What I learned from Allagash Brewing
This past summer, in the heat of August, we made a pilgrimage north. We headed to the magical land of Portland, Maine after having heard about the amazing sites, food, and beverages. We were only there for two days and needed to make the most of our time, so we planned much of our visit around the hours of neighboring breweries (it’s all about priorities).
On our way to Maine, we quickly stopped at Smuttynose, which is located in Hampton, New Hampshire (also where Hampton Beach is located...make a note of that if you elect to travel there during the summer as you’ll likely get stuck in beach traffic). We were surprised by the variety of beer offerings at Smuttynose and thoroughly enjoyed our time visiting. I hope to visit them again when we travel nearby again and give them the time that they deserve.
After checking into our hotel, we set off again for all things food and beer related. We settled upon a local pub, said hello to people walking their pups, visited small, family owned businesses and enjoyed the feeling of a soft ocean wind kissing our cheeks. The next day, we had some serious beer missions and thus, settled on a quiet evening in preparation.
We woke up to bright sunlight, and knew that after a delicious breakfast, Allagash was calling. An important public service announcement for those of you wanting to visit Allagash at any point. Brewery tours are free, but they do recommend reservations. When any business states in their literature/website that reservations are recommended, it’s their nice way of saying “don’t be an idiot, make a reservation.” We reserved a spot on a brewery tour two weeks prior to our visit. It was completely booked the week prior to our arrival. You can still enjoy a tasting without a tour, and their tasting room is beautiful, but I encourage you to try to arrange for a tour if you’re able.
Allagash, at this point, is now a commonly referred to beer when magazines, and brewers list their “top brews.” It’s hard to believe that the brewery did not find immediate success when it opened in 1995. At that point, its founder Rob Tod was passionate about an underrepresented style of beer on the market at that time, Belgian style. The hints of spice, the unfiltered murky yellow hue, the lack of a strong hop presence were a new idea to many, and it was not welcomed with enthusiasm.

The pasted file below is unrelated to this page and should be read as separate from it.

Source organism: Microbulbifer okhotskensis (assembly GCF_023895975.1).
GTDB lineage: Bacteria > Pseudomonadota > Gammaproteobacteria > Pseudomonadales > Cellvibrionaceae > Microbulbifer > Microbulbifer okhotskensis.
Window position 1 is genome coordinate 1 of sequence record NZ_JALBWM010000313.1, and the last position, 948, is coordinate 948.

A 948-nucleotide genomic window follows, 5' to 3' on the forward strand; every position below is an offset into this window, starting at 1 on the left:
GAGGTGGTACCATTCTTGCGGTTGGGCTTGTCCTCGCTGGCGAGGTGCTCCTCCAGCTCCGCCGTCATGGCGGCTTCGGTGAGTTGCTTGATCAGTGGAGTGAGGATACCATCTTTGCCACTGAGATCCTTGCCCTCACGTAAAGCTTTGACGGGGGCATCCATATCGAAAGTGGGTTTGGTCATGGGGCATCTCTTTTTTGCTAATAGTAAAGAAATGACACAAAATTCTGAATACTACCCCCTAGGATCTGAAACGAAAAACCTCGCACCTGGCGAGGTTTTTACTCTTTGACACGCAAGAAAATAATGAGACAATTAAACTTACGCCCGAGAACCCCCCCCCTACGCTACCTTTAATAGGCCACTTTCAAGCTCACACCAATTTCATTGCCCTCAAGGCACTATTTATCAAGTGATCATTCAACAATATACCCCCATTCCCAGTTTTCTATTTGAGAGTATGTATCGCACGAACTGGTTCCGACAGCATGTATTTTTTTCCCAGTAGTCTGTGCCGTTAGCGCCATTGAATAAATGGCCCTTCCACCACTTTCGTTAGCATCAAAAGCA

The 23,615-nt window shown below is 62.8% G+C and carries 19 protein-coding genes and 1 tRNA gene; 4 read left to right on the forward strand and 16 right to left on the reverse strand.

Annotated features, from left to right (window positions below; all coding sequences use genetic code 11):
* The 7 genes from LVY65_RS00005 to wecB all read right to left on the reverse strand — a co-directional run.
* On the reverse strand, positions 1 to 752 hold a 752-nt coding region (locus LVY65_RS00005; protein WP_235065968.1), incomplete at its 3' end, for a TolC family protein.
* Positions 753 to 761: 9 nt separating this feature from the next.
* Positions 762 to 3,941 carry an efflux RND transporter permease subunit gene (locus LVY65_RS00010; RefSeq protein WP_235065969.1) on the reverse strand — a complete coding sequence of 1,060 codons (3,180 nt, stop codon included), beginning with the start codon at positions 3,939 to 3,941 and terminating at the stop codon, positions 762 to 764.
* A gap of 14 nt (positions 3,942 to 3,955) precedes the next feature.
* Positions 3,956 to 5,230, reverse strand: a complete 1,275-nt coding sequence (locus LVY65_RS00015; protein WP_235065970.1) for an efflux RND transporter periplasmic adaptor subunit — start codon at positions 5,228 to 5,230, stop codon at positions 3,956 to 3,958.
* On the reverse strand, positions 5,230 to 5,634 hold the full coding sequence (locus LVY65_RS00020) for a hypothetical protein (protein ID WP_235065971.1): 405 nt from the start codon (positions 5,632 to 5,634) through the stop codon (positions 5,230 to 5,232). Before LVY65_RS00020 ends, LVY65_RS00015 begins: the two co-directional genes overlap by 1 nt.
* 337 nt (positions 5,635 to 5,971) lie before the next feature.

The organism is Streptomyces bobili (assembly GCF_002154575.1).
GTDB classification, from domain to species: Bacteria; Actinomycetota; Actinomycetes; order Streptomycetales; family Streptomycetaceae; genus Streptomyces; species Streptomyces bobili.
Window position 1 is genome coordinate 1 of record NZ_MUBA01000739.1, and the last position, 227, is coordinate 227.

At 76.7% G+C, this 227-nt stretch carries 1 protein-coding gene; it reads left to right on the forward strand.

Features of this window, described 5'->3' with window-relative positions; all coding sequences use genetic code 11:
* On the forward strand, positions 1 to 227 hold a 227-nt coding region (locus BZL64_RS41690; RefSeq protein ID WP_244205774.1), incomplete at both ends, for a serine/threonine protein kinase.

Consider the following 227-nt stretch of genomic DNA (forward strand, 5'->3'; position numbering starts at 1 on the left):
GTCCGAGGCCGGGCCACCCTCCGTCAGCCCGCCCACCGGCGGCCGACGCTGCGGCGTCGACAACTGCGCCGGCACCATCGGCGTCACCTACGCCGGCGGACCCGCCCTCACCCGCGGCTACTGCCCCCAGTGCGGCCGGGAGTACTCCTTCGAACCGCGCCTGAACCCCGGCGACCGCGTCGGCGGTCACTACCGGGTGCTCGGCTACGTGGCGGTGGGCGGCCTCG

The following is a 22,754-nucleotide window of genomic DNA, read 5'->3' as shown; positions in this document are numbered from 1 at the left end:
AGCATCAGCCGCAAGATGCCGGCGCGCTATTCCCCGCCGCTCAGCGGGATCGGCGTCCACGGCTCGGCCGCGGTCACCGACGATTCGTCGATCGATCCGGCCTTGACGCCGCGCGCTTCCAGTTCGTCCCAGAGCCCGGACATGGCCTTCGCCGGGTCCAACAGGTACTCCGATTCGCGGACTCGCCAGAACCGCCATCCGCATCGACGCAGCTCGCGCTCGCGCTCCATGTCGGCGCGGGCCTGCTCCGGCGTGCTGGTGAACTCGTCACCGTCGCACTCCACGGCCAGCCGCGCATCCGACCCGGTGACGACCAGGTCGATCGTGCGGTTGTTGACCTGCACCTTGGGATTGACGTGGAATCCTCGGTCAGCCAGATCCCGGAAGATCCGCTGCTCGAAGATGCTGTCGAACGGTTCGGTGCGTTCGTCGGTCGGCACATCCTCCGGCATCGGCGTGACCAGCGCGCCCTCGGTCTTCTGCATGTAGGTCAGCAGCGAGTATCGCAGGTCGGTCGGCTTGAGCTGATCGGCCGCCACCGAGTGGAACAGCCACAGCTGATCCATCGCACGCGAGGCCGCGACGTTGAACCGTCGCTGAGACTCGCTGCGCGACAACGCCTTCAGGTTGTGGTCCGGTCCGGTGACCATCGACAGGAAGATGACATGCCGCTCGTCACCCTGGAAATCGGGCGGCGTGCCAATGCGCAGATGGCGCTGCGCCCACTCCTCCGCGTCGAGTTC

Tod was known to order pints of his beer at local establishments in an attempt to drudge up excitement about his new type of beer from patrons and also ensure restaurants that had his beers on tap to continued to use his brewery. He ceaselessly trudged forward for close to a decade before the beer he cared so strongly about finally caught on.
Why am I writing about this? In an era where craft breweries seem to pop up in every available old factory building, many of whom find quick success, it’s important to remember that instant success does not always occur. It is, in fact, more rare than it is commonplace. In order to reach prosperity, it’s important to also face failure and keep on moving forward.
The other piece I took home from the brewery tour was the founder’s desire empower his staff to use their own creativity by allowing them to create their own beers with his support. Being confident enough in your own business to be able to step aside and allow young staff to learn from their own trials and errors is telling of the founder’s character. I’m thankful for having had an opportunity to learn more about this brewery’s backstory and I hope that I remember the brewer’s perseverance should I encounter trials when establishing this blog.